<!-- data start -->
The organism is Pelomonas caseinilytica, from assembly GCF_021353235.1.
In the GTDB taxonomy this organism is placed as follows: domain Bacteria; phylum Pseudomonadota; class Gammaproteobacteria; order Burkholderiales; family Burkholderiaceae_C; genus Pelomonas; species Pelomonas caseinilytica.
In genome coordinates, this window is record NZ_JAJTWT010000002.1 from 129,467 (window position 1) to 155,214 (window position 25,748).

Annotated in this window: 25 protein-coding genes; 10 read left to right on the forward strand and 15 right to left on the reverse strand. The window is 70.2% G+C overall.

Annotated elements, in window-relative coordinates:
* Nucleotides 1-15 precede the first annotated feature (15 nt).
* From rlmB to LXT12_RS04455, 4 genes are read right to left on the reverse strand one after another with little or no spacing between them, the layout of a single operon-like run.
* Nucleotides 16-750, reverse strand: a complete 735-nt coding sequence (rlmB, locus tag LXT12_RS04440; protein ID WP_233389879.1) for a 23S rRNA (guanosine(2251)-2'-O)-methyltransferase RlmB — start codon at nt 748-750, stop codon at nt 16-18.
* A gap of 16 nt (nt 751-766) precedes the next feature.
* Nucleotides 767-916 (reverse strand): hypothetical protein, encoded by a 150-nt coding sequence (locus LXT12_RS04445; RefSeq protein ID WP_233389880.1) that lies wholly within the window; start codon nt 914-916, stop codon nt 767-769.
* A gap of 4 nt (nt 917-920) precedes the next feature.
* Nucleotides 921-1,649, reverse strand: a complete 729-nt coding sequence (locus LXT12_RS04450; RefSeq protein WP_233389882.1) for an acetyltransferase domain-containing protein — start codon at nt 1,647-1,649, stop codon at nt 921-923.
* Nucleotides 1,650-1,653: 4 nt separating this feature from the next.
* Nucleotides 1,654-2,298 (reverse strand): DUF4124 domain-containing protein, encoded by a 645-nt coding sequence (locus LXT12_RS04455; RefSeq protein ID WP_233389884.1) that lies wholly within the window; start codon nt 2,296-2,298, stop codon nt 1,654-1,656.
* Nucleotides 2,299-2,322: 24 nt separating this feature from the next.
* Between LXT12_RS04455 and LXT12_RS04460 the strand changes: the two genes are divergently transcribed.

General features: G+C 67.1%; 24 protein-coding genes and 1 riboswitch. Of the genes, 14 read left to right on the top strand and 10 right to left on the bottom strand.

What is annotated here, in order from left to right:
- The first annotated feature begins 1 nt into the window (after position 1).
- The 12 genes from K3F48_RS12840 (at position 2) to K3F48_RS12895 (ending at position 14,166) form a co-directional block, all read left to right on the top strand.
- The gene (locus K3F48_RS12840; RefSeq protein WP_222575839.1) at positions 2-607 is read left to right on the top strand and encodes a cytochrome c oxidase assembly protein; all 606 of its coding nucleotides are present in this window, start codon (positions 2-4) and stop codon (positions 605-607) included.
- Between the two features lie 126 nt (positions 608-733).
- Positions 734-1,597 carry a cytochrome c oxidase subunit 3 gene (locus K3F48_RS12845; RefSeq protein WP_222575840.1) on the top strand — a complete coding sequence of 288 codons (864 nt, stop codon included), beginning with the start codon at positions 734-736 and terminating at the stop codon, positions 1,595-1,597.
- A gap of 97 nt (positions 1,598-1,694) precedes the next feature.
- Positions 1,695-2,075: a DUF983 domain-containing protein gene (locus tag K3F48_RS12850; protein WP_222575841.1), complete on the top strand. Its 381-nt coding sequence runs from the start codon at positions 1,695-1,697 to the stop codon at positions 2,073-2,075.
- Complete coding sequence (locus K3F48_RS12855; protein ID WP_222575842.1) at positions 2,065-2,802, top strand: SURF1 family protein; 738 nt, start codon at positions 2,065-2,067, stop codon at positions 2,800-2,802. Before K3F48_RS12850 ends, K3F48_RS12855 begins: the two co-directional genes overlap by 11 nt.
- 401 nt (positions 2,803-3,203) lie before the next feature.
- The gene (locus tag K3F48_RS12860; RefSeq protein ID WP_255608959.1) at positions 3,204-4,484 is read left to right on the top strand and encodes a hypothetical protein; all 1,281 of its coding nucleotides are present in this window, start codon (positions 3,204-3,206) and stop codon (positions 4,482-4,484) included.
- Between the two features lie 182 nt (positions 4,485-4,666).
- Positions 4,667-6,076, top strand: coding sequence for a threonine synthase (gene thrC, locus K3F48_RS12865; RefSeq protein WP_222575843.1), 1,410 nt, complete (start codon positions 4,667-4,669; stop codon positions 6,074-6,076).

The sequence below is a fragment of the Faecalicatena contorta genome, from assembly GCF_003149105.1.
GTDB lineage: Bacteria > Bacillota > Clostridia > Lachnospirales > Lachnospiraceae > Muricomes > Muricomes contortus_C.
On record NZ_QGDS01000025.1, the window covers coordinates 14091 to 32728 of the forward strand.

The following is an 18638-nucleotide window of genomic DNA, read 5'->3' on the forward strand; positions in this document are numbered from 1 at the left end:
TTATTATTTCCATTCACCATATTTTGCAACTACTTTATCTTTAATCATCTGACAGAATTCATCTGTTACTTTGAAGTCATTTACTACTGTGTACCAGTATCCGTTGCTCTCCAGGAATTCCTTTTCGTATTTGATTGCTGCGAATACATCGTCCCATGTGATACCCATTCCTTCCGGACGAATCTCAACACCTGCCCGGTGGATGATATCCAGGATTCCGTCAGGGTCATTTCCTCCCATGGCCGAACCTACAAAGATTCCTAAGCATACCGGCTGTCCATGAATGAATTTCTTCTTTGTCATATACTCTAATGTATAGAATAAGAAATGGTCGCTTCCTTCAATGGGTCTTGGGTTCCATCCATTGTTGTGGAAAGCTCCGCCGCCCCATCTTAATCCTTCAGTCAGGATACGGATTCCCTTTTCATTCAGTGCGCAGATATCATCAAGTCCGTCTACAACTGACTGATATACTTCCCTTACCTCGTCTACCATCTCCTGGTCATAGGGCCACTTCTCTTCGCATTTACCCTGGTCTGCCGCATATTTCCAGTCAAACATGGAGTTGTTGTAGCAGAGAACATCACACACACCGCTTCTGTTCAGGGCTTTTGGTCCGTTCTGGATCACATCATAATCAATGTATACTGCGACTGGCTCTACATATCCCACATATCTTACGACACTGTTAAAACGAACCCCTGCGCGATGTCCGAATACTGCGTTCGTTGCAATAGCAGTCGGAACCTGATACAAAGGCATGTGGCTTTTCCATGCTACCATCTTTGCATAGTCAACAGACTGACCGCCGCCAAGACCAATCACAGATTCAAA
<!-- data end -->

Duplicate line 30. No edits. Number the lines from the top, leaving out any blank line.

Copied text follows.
- Positions 4,667-6,076, top strand: coding sequence for a threonine synthase (gene thrC, locus K3F48_RS12865; RefSeq protein WP_222575843.1), 1,410 nt, complete (start codon positions 4,667-4,669; stop codon positions 6,074-6,076).